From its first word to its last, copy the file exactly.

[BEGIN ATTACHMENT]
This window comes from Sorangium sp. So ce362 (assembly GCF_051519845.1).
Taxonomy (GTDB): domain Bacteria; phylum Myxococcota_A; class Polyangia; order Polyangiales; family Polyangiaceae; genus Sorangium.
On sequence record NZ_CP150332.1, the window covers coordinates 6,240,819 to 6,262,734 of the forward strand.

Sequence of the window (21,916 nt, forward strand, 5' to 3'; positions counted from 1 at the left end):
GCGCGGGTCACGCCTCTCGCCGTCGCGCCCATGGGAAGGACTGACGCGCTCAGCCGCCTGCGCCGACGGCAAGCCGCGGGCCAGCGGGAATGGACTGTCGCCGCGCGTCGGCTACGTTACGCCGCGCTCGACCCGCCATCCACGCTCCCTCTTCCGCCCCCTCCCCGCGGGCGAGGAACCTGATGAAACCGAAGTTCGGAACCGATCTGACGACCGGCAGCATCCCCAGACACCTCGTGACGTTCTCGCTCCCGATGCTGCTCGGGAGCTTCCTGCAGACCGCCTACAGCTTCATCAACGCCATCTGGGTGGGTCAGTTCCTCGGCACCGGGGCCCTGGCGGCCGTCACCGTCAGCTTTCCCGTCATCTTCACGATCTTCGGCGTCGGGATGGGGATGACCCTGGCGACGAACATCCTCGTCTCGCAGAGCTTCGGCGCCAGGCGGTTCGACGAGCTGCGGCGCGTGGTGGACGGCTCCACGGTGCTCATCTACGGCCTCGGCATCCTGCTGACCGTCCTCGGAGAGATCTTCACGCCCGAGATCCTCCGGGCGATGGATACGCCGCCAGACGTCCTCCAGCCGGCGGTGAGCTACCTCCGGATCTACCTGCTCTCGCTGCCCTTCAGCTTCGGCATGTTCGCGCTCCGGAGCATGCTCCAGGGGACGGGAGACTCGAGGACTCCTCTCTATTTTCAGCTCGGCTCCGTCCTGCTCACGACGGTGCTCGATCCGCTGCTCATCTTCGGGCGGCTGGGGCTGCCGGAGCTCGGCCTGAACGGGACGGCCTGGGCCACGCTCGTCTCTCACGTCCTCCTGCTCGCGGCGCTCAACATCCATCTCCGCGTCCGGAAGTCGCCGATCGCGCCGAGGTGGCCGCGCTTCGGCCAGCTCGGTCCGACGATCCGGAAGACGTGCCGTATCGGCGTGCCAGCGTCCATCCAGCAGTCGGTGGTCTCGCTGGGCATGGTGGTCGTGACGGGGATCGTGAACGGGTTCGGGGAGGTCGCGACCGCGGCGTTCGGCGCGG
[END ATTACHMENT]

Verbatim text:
This window comes from Sorangium sp. So ce362 (assembly GCF_051519845.1).
Taxonomy (GTDB): domain Bacteria; phylum Myxococcota_A; class Polyangia; order Polyangiales; family Polyangiaceae; genus Sorangium.
On sequence record NZ_CP150332.1, the window covers coordinates 6,240,819 to 6,262,734 of the forward strand.

Sequence of the window (21,916 nt, forward strand, 5' to 3'; positions counted from 1 at the left end):
GCGCGGGTCACGCCTCTCGCCGTCGCGCCCATGGGAAGGACTGACGCGCTCAGCCGCCTGCGCCGACGGCAAGCCGCGGGCCAGCGGGAATGGACTGTCGCCGCGCGTCGGCTACGTTACGCCGCGCTCGACCCGCCATCCACGCTCCCTCTTCCGCCCCCTCCCCGCGGGCGAGGAACCTGATGAAACCGAAGTTCGGAACCGATCTGACGACCGGCAGCATCCCCAGACACCTCGTGACGTTCTCGCTCCCGATGCTGCTCGGGAGCTTCCTGCAGACCGCCTACAGCTTCATCAACGCCATCTGGGTGGGTCAGTTCCTCGGCACCGGGGCCCTGGCGGCCGTCACCGTCAGCTTTCCCGTCATCTTCACGATCTTCGGCGTCGGGATGGGGATGACCCTGGCGACGAACATCCTCGTCTCGCAGAGCTTCGGCGCCAGGCGGTTCGACGAGCTGCGGCGCGTGGTGGACGGCTCCACGGTGCTCATCTACGGCCTCGGCATCCTGCTGACCGTCCTCGGAGAGATCTTCACGCCCGAGATCCTCCGGGCGATGGATACGCCGCCAGACGTCCTCCAGCCGGCGGTGAGCTACCTCCGGATCTACCTGCTCTCGCTGCCCTTCAGCTTCGGCATGTTCGCGCTCCGGAGCATGCTCCAGGGGACGGGAGACTCGAGGACTCCTCTCTATTTTCAGCTCGGCTCCGTCCTGCTCACGACGGTGCTCGATCCGCTGCTCATCTTCGGGCGGCTGGGGCTGCCGGAGCTCGGCCTGAACGGGACGGCCTGGGCCACGCTCGTCTCTCACGTCCTCCTGCTCGCGGCGCTCAACATCCATCTCCGCGTCCGGAAGTCGCCGATCGCGCCGAGGTGGCCGCGCTTCGGCCAGCTCGGTCCGACGATCCGGAAGACGTGCCGTATCGGCGTGCCAGCGTCCATCCAGCAGTCGGTGGTCTCGCTGGGCATGGTGGTCGTGACGGGGATCGTGAACGGGTTCGGGGAGGTCGCGACCGCGGCGTTCGGCGCGG